Clean Energy Future Modeled By Google

Internet giant Google has done much in recent years to show its dedication to clean energy. In fact, just in the last few months, Google has thrown its philanthropic arms around renewable energy to the tune of over hundreds of millions of dollars. Now, Google is posing some interesting questions about the role clean energy could play in our future. Questions such as “what if we knew the value of innovation in clean energy technologies?,” and,  “how much could new technologies contribute to our economic growth, enhance our energy security or reduce greenhouse gas (GHG) emissions?”

Using its expertise and robust data resources in conjunction with McKinsey’s Low Carbon Economics Tool (LCET), Google has come up with several models and made some analyses that present some possible answers to those questions. Google says its report isn’t intended to be a prediction of the future, rather a presentation that “could provide a new perspective on the economic value of public and private investment in energy innovation.” Certainly, it points out the need for strong clean energy policies if clean energy is to live up to its potential role in the global economy.

image via Google

Google says its analysis made some assumptions that certain breakthroughs in clean energy technology had taken place and that certain clean energy policies had been put in place as well. Below is an excerpt of some of the highlights from the report:

  • Energy innovation pays off big: We compared “business as usual” (BAU) to scenarios with breakthroughs in clean energy technologies. On top of those, we layered a series of possible clean energy policies (more details in the report). We found that by 2030, when compared to BAU, breakthroughs could help the U.S.:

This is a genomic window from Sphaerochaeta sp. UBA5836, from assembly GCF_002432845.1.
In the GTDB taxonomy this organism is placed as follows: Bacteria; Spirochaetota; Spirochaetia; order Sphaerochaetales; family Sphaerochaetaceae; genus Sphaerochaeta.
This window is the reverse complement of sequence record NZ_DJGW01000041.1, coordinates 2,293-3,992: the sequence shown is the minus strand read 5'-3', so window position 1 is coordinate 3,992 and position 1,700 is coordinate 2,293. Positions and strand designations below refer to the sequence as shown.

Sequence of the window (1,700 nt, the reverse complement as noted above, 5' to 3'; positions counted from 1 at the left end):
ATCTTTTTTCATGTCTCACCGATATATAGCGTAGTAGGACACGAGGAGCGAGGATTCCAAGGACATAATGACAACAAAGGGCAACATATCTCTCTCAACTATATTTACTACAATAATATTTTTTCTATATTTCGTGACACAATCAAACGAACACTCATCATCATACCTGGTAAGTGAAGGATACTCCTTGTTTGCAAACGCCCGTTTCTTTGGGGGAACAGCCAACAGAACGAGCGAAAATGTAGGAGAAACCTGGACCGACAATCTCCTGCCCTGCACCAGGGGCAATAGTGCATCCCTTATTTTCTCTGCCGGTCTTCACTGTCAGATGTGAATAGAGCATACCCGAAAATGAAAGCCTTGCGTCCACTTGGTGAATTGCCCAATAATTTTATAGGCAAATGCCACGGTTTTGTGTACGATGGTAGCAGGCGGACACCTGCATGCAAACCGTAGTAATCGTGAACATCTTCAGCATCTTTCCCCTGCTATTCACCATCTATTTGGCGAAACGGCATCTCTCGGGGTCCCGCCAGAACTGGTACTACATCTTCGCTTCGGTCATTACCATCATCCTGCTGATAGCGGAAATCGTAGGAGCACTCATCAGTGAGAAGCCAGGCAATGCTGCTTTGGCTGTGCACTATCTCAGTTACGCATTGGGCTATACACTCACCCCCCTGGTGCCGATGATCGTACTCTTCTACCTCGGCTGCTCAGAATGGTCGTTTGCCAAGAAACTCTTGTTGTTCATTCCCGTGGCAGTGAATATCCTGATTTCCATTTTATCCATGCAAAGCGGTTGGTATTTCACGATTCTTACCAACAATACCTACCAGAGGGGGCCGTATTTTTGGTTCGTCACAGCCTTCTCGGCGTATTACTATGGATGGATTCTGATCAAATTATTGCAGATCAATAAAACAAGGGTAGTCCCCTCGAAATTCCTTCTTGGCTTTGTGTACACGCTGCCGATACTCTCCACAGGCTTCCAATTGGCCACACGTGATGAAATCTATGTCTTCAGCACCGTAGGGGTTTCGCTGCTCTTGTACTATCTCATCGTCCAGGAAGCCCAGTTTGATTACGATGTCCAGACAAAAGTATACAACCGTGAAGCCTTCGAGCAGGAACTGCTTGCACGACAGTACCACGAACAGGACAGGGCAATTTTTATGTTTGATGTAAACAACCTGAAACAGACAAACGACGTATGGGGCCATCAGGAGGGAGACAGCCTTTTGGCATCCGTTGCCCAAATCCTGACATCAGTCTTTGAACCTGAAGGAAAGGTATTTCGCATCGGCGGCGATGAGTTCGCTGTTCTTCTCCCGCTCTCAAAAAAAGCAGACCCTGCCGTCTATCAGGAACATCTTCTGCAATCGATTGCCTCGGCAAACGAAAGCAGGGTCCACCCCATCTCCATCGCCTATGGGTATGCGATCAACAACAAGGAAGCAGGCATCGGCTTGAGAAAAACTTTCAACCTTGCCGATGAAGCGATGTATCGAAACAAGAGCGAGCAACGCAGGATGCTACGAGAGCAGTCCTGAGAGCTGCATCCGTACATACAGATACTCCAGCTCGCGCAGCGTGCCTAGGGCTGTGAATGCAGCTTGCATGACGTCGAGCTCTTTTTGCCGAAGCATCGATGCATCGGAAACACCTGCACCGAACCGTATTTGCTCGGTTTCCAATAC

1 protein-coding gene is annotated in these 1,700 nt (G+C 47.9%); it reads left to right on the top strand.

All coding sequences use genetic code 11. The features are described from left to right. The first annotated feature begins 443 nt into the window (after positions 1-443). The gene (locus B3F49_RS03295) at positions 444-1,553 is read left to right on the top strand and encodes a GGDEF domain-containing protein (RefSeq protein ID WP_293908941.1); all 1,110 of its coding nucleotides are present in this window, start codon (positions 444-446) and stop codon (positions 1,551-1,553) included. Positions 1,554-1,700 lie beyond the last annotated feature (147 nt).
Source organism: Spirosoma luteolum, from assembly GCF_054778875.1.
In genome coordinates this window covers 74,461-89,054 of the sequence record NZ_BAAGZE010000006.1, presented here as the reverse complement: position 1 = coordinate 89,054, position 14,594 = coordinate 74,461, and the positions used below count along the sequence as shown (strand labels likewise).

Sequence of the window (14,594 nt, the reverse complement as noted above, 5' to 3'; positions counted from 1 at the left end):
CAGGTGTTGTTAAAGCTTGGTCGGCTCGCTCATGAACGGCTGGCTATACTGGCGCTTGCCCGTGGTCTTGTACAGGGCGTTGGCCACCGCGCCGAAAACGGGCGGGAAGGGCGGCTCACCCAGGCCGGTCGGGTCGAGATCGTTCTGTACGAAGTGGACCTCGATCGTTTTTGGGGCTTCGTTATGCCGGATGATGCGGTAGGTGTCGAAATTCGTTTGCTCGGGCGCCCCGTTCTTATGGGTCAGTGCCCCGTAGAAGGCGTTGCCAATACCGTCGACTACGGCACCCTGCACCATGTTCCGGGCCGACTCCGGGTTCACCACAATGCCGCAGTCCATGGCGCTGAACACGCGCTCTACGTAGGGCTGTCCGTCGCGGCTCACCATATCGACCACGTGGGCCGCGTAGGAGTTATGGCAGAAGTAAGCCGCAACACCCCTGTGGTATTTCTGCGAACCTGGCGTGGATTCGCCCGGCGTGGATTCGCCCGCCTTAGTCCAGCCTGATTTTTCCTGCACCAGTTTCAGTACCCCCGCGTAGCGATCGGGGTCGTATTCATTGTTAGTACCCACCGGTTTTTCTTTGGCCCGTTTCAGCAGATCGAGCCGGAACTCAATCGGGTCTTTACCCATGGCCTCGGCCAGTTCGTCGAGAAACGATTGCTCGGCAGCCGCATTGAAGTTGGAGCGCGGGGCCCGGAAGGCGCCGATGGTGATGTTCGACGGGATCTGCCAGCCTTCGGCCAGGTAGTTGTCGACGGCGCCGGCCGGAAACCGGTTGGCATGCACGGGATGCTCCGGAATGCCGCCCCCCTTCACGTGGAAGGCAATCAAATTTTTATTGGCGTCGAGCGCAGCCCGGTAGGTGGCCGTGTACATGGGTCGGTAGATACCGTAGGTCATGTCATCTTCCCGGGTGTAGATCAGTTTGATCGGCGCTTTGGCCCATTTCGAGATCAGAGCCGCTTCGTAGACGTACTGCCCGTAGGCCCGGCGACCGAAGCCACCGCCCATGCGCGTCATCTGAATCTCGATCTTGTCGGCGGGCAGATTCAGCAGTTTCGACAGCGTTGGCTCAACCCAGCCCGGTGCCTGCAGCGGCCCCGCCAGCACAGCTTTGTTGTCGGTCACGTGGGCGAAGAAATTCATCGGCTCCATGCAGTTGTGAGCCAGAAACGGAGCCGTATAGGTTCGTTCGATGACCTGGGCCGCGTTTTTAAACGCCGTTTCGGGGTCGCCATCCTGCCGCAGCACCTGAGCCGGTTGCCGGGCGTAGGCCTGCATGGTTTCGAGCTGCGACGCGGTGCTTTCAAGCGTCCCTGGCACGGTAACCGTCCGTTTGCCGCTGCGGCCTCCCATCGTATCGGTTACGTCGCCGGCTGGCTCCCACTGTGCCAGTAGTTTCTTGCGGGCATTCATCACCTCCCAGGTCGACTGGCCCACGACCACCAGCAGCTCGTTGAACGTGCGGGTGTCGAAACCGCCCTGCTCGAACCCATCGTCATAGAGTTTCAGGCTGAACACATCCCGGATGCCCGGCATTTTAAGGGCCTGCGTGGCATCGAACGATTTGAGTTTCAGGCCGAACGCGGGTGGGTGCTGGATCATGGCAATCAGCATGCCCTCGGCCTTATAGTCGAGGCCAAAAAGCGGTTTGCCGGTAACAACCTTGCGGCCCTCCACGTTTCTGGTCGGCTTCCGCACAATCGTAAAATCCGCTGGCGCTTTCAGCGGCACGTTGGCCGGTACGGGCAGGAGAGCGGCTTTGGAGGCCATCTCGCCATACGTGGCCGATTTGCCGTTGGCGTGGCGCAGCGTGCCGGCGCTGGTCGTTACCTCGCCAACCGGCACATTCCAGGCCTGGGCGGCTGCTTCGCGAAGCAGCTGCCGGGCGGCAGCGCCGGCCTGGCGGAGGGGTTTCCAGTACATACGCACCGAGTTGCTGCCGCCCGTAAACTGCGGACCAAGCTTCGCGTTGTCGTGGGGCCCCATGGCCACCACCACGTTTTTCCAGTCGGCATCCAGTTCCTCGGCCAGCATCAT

• Grow GDP by over $155 billion/year ($244 billion in our Clean Policy scenario)
    • Create over 1.1 million new full-time jobs/year (1.9 million with Clean Policy)
    • Reduce household energy costs by over $942/year ($995 with Clean Policy)
    • Reduce U.S. oil consumption by over 1.1 billion barrels/year
    • Reduce U.S. total carbon emissions by 13% in 2030 (21% with Clean Policy)
  • Speed matters and delay is costly: Our model found a mere five year delay (2010-2015) in accelerating technology innovation led to $2.3-3.2 trillion in unrealized GDP, an aggregate 1.2-1.4 million net unrealized jobs and 8-28 more gigatons of potential GHG emissions by 2050.
  • Policy and innovation can enhance each other: Combining clean energy policies with technological breakthroughs increased the economic, security and pollution benefits for either innovation or policy alone. Take GHG emissions: the model showed that combining policy and innovation led to 59% GHG reductions by 2050 (vs. 2005 levels), while maintaining economic growth.
  • Want to know more about Google’s cleantech efforts? Read our archive of stories.

    • I have extensive experience in forecasting and with the proper assumptions anything can be indicated as being a good thing.u00a0 I wonder what these so called breakthroughs are and what the probability of them is.u00a0 In addition I wonder what costs were assumed.nnNow I can fix all our energy issues with some simple assumptions as follows:nnCheap room temperature superconductors.nnCheap print on solar collectors with 50% efficiency.nnCheap nuclear fusion.nnNone of these is likely, so any projections based on these assumptions is invalid.